About The Mapping Mankato Project Proposal

This project is intended to identify the history of structural racism in the city of Mankato based on the existence of racially restrictive covenants in real estate deeds. The project team with help from students and community volunteers will read and analyze deeds, identify and document restrictive covenants, and map where those covenants exist in the city. We will use this map to identify connections between past discrimination and current patterns in housing and access in Mankato and to help interested property owners discharge racial covenants under Minnesota law. The purpose of this project is to educate and spread awareness of one method of legal and customary segregation in smaller northern communities like Mankato and to empower community members to become engaged in issues surrounding systemic racism.


We hope this project will help our community achieve the following goals.

  1. Explore the history of structural racism and how this history affects present-day Mankato.
  2. Examine the history, geography, and politics of housing in Mankato.
  3. Position Mankato’s experience with racial discrimination within the broader context of the state and
  4. Educate community members on the existence of racial discrimination in the northern states.
  5. Empower community members to discharge restrictive covenants on their property.
Historical background

From the early twentieth century to the late 1960s, white Americans had a variety of legal tools at their disposal to segregate residential neighborhoods by race. Two common methods of housing discrimination included redlining and restrictive covenants. Redlining made use of color-coded maps to determine financing decisions. The maps, created by a federal New Deal agency, used the colors green, blue, yellow, and red to rate various parts of a city. The highest rating of green signaled the properties in that neighborhood represented a good credit risk and enabled those buying homes within the area to borrow money. The lowest rating of red identified a community as a poor risk where financing would not be available. The determinative factor between a green and red community was the race of its residents. White residents increased the likelihood an area would be rated green; whereas, Black neighbors generally indicated a red grade. This is one way the federal government and housing industry contributed to racialsegregation across the nation (1).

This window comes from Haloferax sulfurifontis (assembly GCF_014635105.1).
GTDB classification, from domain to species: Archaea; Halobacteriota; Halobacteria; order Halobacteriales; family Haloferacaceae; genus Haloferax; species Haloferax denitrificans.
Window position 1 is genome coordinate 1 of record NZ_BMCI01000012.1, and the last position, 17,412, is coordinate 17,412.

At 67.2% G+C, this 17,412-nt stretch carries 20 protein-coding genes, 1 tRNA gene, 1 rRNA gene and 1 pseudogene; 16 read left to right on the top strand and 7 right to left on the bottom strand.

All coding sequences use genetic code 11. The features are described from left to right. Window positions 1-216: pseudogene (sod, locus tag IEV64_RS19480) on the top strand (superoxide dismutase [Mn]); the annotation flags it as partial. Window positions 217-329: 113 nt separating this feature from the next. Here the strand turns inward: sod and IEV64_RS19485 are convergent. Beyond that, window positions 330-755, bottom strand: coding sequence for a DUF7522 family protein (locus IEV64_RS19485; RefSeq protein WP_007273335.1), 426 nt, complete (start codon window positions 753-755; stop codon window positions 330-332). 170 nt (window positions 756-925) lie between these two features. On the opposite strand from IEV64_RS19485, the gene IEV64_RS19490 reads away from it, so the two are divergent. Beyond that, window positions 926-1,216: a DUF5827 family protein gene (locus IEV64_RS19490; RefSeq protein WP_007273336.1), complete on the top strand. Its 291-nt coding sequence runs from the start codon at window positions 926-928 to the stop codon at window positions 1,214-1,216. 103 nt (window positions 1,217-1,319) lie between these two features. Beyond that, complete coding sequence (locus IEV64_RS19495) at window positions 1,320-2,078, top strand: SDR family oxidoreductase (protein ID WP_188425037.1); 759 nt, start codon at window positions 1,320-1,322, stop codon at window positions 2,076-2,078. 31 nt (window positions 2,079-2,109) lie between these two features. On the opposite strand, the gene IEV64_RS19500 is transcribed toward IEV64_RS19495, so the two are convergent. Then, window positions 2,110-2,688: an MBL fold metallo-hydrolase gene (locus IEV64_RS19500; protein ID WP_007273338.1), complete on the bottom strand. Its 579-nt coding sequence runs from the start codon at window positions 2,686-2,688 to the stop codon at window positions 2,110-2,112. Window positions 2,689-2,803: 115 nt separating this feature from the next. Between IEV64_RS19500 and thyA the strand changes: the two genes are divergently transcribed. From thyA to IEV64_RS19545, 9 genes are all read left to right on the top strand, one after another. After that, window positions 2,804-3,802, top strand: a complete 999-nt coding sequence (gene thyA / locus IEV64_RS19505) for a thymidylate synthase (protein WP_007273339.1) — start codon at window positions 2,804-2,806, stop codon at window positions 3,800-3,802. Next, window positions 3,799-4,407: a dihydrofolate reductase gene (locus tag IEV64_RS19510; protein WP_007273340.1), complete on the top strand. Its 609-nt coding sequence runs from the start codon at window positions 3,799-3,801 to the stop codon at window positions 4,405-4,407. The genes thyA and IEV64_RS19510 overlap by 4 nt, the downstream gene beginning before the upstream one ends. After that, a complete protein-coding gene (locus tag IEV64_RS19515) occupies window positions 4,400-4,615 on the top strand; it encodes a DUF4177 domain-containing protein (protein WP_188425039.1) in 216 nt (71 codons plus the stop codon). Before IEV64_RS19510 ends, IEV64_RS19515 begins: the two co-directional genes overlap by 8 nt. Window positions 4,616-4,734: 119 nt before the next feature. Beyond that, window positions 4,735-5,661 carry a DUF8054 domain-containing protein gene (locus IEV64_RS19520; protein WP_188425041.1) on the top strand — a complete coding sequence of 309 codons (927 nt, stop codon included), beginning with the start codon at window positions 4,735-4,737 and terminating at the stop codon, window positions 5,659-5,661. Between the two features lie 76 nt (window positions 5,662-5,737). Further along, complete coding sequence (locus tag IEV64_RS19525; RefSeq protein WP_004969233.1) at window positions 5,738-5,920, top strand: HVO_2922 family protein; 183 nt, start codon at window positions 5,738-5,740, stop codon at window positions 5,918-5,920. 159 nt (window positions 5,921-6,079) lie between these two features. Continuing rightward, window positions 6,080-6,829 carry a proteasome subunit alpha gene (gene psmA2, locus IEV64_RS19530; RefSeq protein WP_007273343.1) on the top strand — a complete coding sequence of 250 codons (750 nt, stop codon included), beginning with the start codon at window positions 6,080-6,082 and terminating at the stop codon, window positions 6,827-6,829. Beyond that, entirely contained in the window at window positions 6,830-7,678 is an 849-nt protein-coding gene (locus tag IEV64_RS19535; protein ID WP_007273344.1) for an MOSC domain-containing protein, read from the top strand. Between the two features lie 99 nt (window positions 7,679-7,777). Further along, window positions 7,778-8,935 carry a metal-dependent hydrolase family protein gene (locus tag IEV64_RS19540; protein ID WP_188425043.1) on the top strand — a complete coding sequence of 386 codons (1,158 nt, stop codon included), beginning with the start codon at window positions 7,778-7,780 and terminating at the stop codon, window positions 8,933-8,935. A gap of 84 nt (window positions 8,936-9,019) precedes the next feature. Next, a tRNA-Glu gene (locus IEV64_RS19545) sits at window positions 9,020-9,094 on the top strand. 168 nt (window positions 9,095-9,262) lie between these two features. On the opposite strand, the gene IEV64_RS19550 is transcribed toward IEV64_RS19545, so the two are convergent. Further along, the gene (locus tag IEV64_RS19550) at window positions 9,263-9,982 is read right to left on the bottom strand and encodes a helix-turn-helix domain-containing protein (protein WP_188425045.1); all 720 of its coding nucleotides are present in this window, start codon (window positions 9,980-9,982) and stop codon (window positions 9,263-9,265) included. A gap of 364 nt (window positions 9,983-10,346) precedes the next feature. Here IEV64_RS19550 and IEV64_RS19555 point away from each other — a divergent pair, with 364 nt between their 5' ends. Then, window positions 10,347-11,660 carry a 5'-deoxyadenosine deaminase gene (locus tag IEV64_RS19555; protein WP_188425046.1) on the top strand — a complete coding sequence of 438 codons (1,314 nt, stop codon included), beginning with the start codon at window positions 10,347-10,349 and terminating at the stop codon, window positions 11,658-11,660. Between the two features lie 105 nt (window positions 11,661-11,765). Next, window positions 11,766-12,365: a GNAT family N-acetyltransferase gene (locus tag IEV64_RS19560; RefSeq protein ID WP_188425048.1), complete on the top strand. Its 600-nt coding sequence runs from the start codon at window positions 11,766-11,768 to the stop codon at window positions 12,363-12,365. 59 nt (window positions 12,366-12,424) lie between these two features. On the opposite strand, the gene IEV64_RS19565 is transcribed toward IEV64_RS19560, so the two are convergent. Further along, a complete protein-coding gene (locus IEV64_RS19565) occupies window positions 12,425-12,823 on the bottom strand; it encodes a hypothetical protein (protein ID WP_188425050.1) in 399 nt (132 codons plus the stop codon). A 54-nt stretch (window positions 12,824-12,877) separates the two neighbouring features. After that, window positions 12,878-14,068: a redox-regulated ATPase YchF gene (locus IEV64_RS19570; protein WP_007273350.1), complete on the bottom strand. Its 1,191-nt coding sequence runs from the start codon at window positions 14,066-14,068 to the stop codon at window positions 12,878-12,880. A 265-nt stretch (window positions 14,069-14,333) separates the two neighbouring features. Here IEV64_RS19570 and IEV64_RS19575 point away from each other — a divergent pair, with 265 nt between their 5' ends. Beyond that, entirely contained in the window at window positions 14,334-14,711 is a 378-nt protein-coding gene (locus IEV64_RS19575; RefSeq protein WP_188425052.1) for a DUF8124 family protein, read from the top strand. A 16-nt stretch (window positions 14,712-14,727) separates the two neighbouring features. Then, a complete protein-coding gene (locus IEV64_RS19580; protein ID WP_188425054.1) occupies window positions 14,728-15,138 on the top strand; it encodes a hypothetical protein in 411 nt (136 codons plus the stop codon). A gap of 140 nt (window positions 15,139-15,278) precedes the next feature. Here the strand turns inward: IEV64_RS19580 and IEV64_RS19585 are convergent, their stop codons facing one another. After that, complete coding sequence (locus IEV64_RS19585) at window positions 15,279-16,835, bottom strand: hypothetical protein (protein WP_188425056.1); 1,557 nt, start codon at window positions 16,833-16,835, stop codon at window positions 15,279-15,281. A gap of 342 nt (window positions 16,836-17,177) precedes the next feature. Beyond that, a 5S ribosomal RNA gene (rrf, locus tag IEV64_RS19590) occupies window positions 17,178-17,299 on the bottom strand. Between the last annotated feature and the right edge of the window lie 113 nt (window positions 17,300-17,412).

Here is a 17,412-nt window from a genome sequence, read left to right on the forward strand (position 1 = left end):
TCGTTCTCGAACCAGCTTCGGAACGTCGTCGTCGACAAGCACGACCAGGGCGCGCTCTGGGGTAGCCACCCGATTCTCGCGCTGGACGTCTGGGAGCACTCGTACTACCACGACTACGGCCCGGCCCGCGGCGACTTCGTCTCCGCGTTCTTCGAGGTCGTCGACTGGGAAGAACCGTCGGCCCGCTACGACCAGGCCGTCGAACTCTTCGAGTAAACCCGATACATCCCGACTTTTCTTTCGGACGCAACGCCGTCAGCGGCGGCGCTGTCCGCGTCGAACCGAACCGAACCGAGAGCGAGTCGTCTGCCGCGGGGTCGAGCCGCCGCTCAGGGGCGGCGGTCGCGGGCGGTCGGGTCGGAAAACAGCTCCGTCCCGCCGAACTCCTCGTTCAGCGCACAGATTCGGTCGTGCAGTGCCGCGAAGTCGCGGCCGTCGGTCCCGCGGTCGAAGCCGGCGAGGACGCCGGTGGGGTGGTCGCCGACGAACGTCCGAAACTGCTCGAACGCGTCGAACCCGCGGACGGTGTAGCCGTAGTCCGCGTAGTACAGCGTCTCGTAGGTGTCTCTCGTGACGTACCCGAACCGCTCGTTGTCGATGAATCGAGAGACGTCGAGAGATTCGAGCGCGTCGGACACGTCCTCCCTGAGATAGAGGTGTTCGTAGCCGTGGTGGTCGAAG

Another method of housing discrimination involved the use of restrictive covenants, also called racial covenants or racially restrictive covenants. These were clauses within real estate deeds, private agreements between a buyer and seller of a property, that prohibited selling the property to anyone considered to be nonwhite. The earliest racial covenants in the Minneapolis area predate World War I, but their use continued with active government support until 1948 when the Supreme Court ruled that courts could not enforce these clauses. And, yet, private parties could still put them in deeds until 1953 in Minnesota and 1968 in the United States when such clauses were outlawed (2). These two tools worked together to create racial exclusivity in homes and access to resources. The existence of restrictive covenants in a neighborhood encouraged a green rating in redlining maps. Many of these homes were built in the suburbs with better-funded schools and other public and private amenities. Meanwhile, African Americans often remained in declining urban areas, relegated to a rental market or federal housing projects (3). Historical advantages, such as the equity gained through home ownership, represent intergenerational wealth that remains relevant today.

(1) - “Introduction,” Mapping Inequality, Digital Scholarship Lab, University of Richmond.

(2) - Shelley v. Kraemer, 334 U.S. 1 (1948); The Fair Housing Act of 1968, Pub. L. No. 90-284, 82 Stat. 73 (1968); 1953 Minnesota Laws 564 (April 21, 1953).

(3) - Daniel Pierce Bergin, dir., Jim Crow of the North (St. Paul, MN: Twin Cities Public Television, 2019), video, 57:36; Larry Adelman, executive producer, Race—The Power of an Illusion: How the Racial Wealth Gap Was Created, episode 3, “The House We Live In” (San Francisco: California Newsreel, 2010), Vimeo video, 29:18.